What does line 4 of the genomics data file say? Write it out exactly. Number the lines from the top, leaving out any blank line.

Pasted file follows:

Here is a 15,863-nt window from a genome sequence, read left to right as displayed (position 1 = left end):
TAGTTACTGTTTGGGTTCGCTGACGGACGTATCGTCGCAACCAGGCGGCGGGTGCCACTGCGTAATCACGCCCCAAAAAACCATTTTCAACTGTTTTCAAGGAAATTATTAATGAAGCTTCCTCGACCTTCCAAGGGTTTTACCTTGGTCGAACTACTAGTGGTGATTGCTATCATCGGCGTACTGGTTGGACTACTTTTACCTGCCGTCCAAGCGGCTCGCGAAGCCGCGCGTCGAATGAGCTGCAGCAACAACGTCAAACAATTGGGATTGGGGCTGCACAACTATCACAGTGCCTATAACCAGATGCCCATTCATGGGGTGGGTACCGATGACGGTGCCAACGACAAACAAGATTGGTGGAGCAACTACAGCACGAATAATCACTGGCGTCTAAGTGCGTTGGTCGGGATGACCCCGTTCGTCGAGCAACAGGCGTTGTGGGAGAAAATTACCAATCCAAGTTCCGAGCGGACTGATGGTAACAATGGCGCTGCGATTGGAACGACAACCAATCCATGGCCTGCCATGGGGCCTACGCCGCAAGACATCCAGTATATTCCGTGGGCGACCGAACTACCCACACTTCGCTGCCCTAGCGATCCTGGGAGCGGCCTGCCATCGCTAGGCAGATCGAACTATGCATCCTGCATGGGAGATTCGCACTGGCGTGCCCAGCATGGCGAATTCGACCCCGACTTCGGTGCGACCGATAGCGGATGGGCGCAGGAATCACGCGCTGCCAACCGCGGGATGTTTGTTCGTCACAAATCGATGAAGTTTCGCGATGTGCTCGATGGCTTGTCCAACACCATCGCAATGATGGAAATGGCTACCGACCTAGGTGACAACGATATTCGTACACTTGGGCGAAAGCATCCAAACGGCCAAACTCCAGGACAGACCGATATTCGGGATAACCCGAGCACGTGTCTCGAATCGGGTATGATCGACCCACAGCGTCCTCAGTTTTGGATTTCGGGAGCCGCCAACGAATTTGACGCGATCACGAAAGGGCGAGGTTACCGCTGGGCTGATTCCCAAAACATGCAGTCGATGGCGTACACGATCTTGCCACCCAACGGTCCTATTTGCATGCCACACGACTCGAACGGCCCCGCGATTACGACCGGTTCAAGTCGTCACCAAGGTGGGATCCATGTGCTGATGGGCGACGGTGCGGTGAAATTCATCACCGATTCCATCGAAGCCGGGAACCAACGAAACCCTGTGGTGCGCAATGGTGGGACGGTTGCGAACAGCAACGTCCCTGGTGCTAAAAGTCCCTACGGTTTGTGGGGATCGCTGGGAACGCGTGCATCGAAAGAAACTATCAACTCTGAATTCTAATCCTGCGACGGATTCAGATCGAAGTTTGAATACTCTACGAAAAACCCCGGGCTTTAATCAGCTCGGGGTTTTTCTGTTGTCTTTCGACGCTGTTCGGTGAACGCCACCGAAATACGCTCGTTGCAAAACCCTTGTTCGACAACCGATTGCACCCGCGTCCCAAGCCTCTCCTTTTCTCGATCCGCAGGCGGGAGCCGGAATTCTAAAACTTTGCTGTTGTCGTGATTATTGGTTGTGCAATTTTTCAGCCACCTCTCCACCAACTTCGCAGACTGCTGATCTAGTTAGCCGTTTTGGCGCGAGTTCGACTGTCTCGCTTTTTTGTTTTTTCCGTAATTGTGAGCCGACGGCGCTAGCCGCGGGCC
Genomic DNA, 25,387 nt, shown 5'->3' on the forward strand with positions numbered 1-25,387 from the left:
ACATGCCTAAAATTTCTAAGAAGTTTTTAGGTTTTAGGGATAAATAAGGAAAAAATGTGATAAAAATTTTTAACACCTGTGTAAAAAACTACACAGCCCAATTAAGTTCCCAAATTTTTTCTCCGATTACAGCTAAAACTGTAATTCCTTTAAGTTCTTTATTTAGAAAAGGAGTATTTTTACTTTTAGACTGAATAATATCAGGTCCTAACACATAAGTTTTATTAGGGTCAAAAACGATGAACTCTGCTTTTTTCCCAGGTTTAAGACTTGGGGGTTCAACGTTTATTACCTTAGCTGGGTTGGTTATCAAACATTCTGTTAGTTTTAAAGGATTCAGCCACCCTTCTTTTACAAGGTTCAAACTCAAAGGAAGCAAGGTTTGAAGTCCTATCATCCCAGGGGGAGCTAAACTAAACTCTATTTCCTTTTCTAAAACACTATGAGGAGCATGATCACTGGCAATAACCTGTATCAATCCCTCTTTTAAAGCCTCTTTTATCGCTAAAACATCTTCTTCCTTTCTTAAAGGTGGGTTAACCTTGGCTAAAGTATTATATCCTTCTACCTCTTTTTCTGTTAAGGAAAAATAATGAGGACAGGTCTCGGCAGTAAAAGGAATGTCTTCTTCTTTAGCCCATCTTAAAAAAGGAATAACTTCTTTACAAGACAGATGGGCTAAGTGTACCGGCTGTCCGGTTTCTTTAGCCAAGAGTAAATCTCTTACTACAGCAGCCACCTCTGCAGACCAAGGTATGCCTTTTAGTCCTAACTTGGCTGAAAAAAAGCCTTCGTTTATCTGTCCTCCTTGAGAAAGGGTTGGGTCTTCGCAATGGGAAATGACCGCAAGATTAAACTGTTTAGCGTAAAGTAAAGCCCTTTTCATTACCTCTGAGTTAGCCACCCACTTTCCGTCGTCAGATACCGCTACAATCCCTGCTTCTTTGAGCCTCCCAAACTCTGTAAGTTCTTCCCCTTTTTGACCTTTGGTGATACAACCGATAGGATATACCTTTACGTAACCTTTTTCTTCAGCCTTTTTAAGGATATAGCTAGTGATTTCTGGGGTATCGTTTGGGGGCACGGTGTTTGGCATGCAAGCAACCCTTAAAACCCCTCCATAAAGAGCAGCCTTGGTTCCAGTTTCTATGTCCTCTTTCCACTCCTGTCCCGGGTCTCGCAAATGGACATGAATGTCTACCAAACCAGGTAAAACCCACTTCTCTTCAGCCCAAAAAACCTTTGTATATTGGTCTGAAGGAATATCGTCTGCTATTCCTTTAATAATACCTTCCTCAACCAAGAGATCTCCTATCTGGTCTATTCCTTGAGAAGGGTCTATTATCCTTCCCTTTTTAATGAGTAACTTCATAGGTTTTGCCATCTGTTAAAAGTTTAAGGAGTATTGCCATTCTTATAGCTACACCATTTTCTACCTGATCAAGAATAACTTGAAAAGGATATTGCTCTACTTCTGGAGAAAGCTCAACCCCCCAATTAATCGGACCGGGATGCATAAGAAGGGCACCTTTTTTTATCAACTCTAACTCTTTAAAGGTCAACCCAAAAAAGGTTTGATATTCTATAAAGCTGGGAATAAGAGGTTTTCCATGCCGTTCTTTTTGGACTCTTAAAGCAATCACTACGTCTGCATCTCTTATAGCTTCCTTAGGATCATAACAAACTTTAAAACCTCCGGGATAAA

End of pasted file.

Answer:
ACATGCCTAAAATTTCTAAGAAGTTTTTAGGTTTTAGGGATAAATAAGGAAAAAATGTGATAAAAATTTTTAACACCTGTGTAAAAAACTACACAGCCCAATTAAGTTCCCAAATTTTTTCTCCGATTACAGCTAAAACTGTAATTCCTTTAAGTTCTTTATTTAGAAAAGGAGTATTTTTACTTTTAGACTGAATAATATCAGGTCCTAACACATAAGTTTTATTAGGGTCAAAAACGATGAACTCTGCTTTTTTCCCAGGTTTAAGACTTGGGGGTTCAACGTTTATTACCTTAGCTGGGTTGGTTATCAAACATTCTGTTAGTTTTAAAGGATTCAGCCACCCTTCTTTTACAAGGTTCAAACTCAAAGGAAGCAAGGTTTGAAGTCCTATCATCCCAGGGGGAGCTAAACTAAACTCTATTTCCTTTTCTAAAACACTATGAGGAGCATGATCACTGGCAATAACCTGTATCAATCCCTCTTTTAAAGCCTCTTTTATCGCTAAAACATCTTCTTCCTTTCTTAAAGGTGGGTTAACCTTGGCTAAAGTATTATATCCTTCTACCTCTTTTTCTGTTAAGGAAAAATAATGAGGACAGGTCTCGGCAGTAAAAGGAATGTCTTCTTCTTTAGCCCATCTTAAAAAAGGAATAACTTCTTTACAAGACAGATGGGCTAAGTGTACCGGCTGTCCGGTTTCTTTAGCCAAGAGTAAATCTCTTACTACAGCAGCCACCTCTGCAGACCAAGGTATGCCTTTTAGTCCTAACTTGGCTGAAAAAAAGCCTTCGTTTATCTGTCCTCCTTGAGAAAGGGTTGGGTCTTCGCAATGGGAAATGACCGCAAGATTAAACTGTTTAGCGTAAAGTAAAGCCCTTTTCATTACCTCTGAGTTAGCCACCCACTTTCCGTCGTCAGATACCGCTACAATCCCTGCTTCTTTGAGCCTCCCAAACTCTGTAAGTTCTTCCCCTTTTTGACCTTTGGTGATACAACCGATAGGATATACCTTTACGTAACCTTTTTCTTCAGCCTTTTTAAGGATATAGCTAGTGATTTCTGGGGTATCGTTTGGGGGCACGGTGTTTGGCATGCAAGCAACCCTTAAAACCCCTCCATAAAGAGCAGCCTTGGTTCCAGTTTCTATGTCCTCTTTCCACTCCTGTCCCGGGTCTCGCAAATGGACATGAATGTCTACCAAACCAGGTAAAACCCACTTCTCTTCAGCCCAAAAAACCTTTGTATATTGGTCTGAAGGAATATCGTCTGCTATTCCTTTAATAATACCTTCCTCAACCAAGAGATCTCCTATCTGGTCTATTCCTTGAGAAGGGTCTATTATCCTTCCCTTTTTAATGAGTAACTTCATAGGTTTTGCCATCTGTTAAAAGTTTAAGGAGTATTGCCATTCTTATAGCTACACCATTTTCTACCTGATCAAGAATAACTTGAAAAGGATATTGCTCTACTTCTGGAGAAAGCTCAACCCCCCAATTAATCGGACCGGGATGCATAAGAAGGGCACCTTTTTTTATCAACTCTAACTCTTTAAAGGTCAACCCAAAAAAGGTTTGATATTCTATAAAGCTGGGAATAAGAGGTTTTCCATGCCGTTCTTTTTGGACTCTTAAAGCAATCACTACGTCTGCATCTCTTATAGCTTCCTTAGGATCATAACAAACTTTAAAACCTCCGGGATAAA